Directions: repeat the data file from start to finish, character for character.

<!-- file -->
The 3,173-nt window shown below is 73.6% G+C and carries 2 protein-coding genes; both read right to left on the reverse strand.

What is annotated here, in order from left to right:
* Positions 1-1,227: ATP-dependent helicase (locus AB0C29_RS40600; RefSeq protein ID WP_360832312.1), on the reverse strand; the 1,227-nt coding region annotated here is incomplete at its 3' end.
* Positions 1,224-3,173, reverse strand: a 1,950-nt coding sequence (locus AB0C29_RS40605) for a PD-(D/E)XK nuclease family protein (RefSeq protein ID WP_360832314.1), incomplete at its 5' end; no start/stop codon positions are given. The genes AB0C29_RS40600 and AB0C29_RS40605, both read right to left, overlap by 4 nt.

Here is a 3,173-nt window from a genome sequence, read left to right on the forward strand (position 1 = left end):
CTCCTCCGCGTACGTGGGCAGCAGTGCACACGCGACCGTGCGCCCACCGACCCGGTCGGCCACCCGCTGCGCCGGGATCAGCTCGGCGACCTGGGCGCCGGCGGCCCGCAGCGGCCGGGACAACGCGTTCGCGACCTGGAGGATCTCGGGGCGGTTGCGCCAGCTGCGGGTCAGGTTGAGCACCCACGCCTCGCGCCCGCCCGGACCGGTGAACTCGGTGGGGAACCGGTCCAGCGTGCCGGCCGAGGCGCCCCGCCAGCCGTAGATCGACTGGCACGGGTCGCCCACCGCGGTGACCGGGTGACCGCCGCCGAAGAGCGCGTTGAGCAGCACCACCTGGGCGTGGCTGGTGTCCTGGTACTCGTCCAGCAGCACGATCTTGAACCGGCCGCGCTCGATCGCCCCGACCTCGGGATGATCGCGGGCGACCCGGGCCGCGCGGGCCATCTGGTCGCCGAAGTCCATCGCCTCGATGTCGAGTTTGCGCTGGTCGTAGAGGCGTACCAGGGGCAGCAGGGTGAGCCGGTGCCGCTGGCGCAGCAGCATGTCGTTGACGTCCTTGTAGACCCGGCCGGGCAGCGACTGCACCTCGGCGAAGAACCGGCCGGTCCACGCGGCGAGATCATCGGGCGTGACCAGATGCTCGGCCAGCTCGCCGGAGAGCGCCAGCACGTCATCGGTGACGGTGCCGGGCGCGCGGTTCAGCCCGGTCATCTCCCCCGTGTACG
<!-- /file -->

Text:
The 3,173-nt window shown below is 73.6% G+C and carries 2 protein-coding genes; both read right to left on the reverse strand.

What is annotated here, in order from left to right:
* Positions 1-1,227: ATP-dependent helicase (locus AB0C29_RS40600; RefSeq protein ID WP_360832312.1), on the reverse strand; the 1,227-nt coding region annotated here is incomplete at its 3' end.
* Positions 1,224-3,173, reverse strand: a 1,950-nt coding sequence (locus AB0C29_RS40605) for a PD-(D/E)XK nuclease family protein (RefSeq protein ID WP_360832314.1), incomplete at its 5' end; no start/stop codon positions are given. The genes AB0C29_RS40600 and AB0C29_RS40605, both read right to left, overlap by 4 nt.

Here is a 3,173-nt window from a genome sequence, read left to right on the forward strand (position 1 = left end):
CTCCTCCGCGTACGTGGGCAGCAGTGCACACGCGACCGTGCGCCCACCGACCCGGTCGGCCACCCGCTGCGCCGGGATCAGCTCGGCGACCTGGGCGCCGGCGGCCCGCAGCGGCCGGGACAACGCGTTCGCGACCTGGAGGATCTCGGGGCGGTTGCGCCAGCTGCGGGTCAGGTTGAGCACCCACGCCTCGCGCCCGCCCGGACCGGTGAACTCGGTGGGGAACCGGTCCAGCGTGCCGGCCGAGGCGCCCCGCCAGCCGTAGATCGACTGGCACGGGTCGCCCACCGCGGTGACCGGGTGACCGCCGCCGAAGAGCGCGTTGAGCAGCACCACCTGGGCGTGGCTGGTGTCCTGGTACTCGTCCAGCAGCACGATCTTGAACCGGCCGCGCTCGATCGCCCCGACCTCGGGATGATCGCGGGCGACCCGGGCCGCGCGGGCCATCTGGTCGCCGAAGTCCATCGCCTCGATGTCGAGTTTGCGCTGGTCGTAGAGGCGTACCAGGGGCAGCAGGGTGAGCCGGTGCCGCTGGCGCAGCAGCATGTCGTTGACGTCCTTGTAGACCCGGCCGGGCAGCGACTGCACCTCGGCGAAGAACCGGCCGGTCCACGCGGCGAGATCATCGGGCGTGACCAGATGCTCGGCCAGCTCGCCGGAGAGCGCCAGCACGTCATCGGTGACGGTGCCGGGCGCGCGGTTCAGCCCGGTCATCTCCCCCGTGTACG